The thought occurred to me that I might find the very earliest description of the bayou. For this I consulted Iberville’s Gulf Journals (McWilliams, ed.), looking for that part where Iberville would certainly have passed the mouth of the bayou. I was, however, disappointed in his account of his first voyage on the Mississippi River in 1699. (It must be explained that on the descent Iberville had been convinced by his Indian guides that he could leave the river and take a shortcut through a large lake, thus saving a day’s travel back to the Gulf. This he did, through what became known as the Iberville River and Lake Pontchartrain.)


The following is in the log of March 28, 1699:

          "We went on along the shore of this lake for about 10 leagues east by        south…I came on and camped on a grass-covered point, without trees,         rather uncomfortably as we had no drinking water, and there were     many mosquitoes, which are dreadful little beasts to men who need    rest. For 4 leagues prairies extend along the lake, being deep enough        to extend to the great forest, about a league away."


Judging from his description of the shore of Lake Pontchartrain, he must have passed the mouth of the bayou, but perhaps its significance did not become apparent until later.


The journal of the second voyage shows that by January 17, 1700, Iberville was in fact already well acquainted with the existence of the bayou. His account of reads as follows:

          "I got to the mouth of the stream which leads to the portage. This    stream is at the far end of the lake, towards the south; it is 20 yards          wide, 10 feet deep, and 1 league long. Where it flows into the lake I found only 1 foot and 2 feet of water; 3 feet during high water."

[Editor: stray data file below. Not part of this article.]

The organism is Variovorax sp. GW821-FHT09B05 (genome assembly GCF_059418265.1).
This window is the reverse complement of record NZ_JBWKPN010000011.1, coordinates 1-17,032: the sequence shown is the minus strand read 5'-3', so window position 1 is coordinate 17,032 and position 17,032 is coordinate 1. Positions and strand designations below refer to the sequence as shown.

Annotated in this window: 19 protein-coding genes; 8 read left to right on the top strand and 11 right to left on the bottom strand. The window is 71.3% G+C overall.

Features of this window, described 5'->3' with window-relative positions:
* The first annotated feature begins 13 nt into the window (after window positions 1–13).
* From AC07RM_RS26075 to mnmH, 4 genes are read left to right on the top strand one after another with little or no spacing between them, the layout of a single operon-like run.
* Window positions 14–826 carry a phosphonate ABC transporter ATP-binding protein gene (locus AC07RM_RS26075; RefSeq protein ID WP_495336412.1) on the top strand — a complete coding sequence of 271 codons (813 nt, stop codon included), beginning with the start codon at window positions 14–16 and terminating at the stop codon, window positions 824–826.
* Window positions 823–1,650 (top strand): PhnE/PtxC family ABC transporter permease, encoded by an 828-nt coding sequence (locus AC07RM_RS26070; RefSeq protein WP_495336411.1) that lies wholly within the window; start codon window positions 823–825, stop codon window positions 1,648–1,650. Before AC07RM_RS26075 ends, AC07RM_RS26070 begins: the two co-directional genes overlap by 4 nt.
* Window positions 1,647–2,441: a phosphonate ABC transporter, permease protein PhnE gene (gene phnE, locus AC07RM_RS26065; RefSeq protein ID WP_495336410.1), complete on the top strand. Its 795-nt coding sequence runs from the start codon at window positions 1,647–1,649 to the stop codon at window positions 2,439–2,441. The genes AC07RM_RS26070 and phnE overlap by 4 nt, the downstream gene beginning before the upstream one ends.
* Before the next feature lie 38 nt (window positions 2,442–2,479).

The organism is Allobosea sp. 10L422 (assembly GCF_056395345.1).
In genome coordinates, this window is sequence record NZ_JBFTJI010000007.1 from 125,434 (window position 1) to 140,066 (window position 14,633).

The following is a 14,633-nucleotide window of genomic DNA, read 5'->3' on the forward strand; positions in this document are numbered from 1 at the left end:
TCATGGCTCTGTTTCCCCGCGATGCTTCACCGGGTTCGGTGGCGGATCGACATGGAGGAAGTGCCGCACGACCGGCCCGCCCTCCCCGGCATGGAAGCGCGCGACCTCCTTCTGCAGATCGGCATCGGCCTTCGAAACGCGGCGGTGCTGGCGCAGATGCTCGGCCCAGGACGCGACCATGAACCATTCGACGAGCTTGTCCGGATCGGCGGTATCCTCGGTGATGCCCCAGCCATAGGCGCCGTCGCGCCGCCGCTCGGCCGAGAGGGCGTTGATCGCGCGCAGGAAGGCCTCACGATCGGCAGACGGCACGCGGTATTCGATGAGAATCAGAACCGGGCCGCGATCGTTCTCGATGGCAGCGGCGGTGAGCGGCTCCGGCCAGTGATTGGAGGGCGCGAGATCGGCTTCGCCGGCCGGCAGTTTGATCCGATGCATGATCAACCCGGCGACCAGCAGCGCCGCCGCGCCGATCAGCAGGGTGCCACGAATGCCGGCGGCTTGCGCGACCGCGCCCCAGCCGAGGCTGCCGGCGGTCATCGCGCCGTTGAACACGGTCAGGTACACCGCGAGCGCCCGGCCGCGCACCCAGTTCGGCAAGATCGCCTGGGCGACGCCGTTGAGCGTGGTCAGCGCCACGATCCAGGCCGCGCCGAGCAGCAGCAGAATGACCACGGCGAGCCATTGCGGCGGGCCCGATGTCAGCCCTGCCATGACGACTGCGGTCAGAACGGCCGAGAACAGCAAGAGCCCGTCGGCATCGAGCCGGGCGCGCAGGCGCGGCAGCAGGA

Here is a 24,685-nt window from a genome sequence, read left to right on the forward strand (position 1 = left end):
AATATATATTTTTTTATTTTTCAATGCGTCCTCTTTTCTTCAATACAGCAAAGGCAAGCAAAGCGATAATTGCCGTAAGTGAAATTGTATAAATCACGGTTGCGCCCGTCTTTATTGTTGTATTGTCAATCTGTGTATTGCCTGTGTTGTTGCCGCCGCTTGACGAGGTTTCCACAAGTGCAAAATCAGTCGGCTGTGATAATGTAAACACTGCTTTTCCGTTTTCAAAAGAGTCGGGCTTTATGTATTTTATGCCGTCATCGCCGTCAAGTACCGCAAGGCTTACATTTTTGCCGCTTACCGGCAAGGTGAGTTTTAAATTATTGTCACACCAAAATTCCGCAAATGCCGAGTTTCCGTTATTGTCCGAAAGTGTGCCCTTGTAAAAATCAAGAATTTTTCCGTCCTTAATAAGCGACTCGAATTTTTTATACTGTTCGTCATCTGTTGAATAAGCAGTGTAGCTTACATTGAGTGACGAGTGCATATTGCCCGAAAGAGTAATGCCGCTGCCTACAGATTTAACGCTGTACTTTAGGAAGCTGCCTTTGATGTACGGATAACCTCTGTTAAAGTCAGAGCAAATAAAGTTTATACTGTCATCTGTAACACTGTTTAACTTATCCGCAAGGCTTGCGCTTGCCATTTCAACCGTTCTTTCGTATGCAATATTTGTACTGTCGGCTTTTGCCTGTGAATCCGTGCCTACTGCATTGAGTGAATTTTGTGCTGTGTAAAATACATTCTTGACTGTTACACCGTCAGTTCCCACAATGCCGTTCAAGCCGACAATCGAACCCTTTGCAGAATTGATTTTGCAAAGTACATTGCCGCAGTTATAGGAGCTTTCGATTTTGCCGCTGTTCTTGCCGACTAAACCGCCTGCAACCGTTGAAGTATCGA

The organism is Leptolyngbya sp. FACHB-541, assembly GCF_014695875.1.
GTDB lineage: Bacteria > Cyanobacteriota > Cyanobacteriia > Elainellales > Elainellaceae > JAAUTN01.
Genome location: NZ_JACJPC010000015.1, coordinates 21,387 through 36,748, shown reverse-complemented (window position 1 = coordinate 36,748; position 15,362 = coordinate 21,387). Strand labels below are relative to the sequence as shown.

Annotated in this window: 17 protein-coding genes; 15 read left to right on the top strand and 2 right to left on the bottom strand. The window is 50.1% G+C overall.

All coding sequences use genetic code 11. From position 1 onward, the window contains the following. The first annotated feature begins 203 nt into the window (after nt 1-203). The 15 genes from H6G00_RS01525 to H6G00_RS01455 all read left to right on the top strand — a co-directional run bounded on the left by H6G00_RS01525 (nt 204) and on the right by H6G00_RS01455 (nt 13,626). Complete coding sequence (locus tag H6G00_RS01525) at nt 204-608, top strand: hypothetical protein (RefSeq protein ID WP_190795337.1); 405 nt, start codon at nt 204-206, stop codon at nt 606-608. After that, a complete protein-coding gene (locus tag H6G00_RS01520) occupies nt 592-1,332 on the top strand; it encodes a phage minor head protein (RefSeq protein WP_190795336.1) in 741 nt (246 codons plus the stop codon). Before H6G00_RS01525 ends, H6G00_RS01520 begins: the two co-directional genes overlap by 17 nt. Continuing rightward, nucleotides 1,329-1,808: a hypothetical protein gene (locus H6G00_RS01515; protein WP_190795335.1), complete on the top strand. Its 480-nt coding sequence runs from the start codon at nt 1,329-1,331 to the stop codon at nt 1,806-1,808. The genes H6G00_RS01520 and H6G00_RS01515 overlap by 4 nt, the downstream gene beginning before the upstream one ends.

Significantly, I berville knew not only of the bayou, but the portage as well.


In a footnote, editor McWilliams writes that this was Bayou St. John but called by the Choctaws “Choupicatcha,” or “grindle river,” thus confirming my memory from another source that the bayou in those days was full of that prehistoric fish called choupiques.


 They are still fished with bamboo poles in many borrow pit canals along old highways, like old Airline Highway, going toward Baton Rouge.  


Iberville wrote more on the 18th:

I went to the portage, which I found to be 1 league long, about half the distance being full of water and mud up to the knee, the other half fairly good, part of it being a country of canes and fine woods suitable to live in. I had three canoes carried over the portage. I went and looked at a spot where the Quinipissas once had a village, 1½ leagues above this portage; here I found that the land did not become inundated, or did so very little….Today I had a small field cleared in which I had some sugar cane planted that I brought from St. Domingue.